Glades is an interactive, abstract representation of human introduced impacts on the Everglades ecosystem. You walk into a room with two reactive displays on a wall.
On the left, your body movement forms toxic blue algae on a simulated water surface. The more you interact with it, the more algae is formed; touching on the current issues that humans are introducing toxic elements into the Florida water supply.
On the right an invasive python wraps around your silhouette as you move about the space. The python is meant to be slightly uncomfortable as it slithers and wraps around your body; conveying how this non-native species has invaded the Everglades.
A large projection of a stylized Everglades landscape connects the two interactives. An anhinga flys, swims and lands between the two displays. The Anhinga is very iconic for me; the way it spreads its wings to dry them after a swim. The projection creates an immersive environment; a sense of the Everglades in its natural, untouched state.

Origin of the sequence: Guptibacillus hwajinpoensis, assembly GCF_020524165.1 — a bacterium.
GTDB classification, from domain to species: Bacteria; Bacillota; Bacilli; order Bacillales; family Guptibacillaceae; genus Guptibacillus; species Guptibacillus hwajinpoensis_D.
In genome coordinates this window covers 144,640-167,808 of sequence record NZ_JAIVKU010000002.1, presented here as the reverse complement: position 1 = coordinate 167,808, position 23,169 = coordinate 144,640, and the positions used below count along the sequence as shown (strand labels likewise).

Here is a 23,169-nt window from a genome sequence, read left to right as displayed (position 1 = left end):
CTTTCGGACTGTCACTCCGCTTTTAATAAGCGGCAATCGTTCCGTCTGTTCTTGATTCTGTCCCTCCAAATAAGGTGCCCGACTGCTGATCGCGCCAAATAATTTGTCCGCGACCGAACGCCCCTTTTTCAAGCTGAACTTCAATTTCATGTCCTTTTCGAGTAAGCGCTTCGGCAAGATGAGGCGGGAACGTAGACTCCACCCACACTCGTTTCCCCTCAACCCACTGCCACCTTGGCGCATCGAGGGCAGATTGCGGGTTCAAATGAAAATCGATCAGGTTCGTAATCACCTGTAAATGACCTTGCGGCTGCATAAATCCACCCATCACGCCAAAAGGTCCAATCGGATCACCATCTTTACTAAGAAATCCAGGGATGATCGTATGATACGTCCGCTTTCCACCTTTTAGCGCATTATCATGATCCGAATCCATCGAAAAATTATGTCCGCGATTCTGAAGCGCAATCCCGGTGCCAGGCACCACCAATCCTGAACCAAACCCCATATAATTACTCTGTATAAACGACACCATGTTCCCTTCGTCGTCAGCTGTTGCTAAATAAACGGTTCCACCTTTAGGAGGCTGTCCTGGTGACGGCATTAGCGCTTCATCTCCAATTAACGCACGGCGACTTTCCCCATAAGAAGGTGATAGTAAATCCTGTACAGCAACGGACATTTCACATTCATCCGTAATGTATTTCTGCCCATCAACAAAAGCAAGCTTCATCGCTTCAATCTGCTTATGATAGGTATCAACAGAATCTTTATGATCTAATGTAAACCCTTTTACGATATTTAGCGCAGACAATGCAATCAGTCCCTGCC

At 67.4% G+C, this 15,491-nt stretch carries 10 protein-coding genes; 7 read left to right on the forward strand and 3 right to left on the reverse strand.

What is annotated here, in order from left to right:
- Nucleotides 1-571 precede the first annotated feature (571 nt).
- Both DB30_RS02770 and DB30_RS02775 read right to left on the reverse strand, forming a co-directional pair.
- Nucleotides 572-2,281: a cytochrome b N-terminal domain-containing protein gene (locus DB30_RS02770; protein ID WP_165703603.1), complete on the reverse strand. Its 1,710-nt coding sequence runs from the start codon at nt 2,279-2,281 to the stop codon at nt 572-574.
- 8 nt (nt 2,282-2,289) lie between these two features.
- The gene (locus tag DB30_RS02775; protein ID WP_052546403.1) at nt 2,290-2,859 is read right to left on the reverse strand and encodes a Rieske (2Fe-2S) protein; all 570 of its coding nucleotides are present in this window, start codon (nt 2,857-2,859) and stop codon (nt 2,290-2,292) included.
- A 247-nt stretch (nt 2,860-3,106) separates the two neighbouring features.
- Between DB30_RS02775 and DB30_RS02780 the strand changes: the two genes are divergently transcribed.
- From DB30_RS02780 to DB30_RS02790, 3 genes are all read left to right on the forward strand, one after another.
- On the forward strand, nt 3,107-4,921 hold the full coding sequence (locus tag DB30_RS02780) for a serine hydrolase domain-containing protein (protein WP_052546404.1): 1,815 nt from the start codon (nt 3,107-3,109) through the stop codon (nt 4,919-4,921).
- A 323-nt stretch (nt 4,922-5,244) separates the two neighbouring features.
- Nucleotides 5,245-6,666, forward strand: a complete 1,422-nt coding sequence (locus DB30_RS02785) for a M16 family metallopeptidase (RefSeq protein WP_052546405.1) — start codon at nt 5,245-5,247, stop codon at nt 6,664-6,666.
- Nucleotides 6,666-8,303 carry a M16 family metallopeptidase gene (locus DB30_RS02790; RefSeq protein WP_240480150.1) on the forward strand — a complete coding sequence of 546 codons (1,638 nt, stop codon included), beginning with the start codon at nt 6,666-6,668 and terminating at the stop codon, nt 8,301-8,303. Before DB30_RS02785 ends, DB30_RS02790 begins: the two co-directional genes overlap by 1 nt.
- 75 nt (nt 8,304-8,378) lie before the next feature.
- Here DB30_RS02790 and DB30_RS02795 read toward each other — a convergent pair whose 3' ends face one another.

Depth sensors track your movement, so you don’t need to hold or put on any tech, just move your body.
This post describes the process involved for the Kinected Portrait Series.
A custom OpenFrameworks application captured depth information using the Microsoft Kinect. The depth information was calibrated to a color image that was also captured by the kinect. Below is the raw color and depth information.
Kinect color image
Kinect Depth Data
A series of meshes were generated with incremental triangle size from 1 – 19. Below demonstrates the difference in spacing between the different generated meshes, 1 being the tightest and 19 being the loosest.
Various mesh sizes were chosen that allow smooth transitions between tighter meshes and looser meshes. Level 2, 4 and 8 were used to create a composite.
Mesh sizes 2, 4 and 8 from left to right.
The meshes were placed onto the captured color image in photoshop. The tighter meshes denoted the darker areas and the looser ones were utilized for the lighter areas, creating a ‘mesh hatching’ style. Originally the OpenFrameworks application algorithmically blended the meshes based on the lightness of the image, but the process by hand provided a much more pleasing result.
Color Image with Mesh Composite Overlay in Photoshop
Mesh composite print out on tracing paper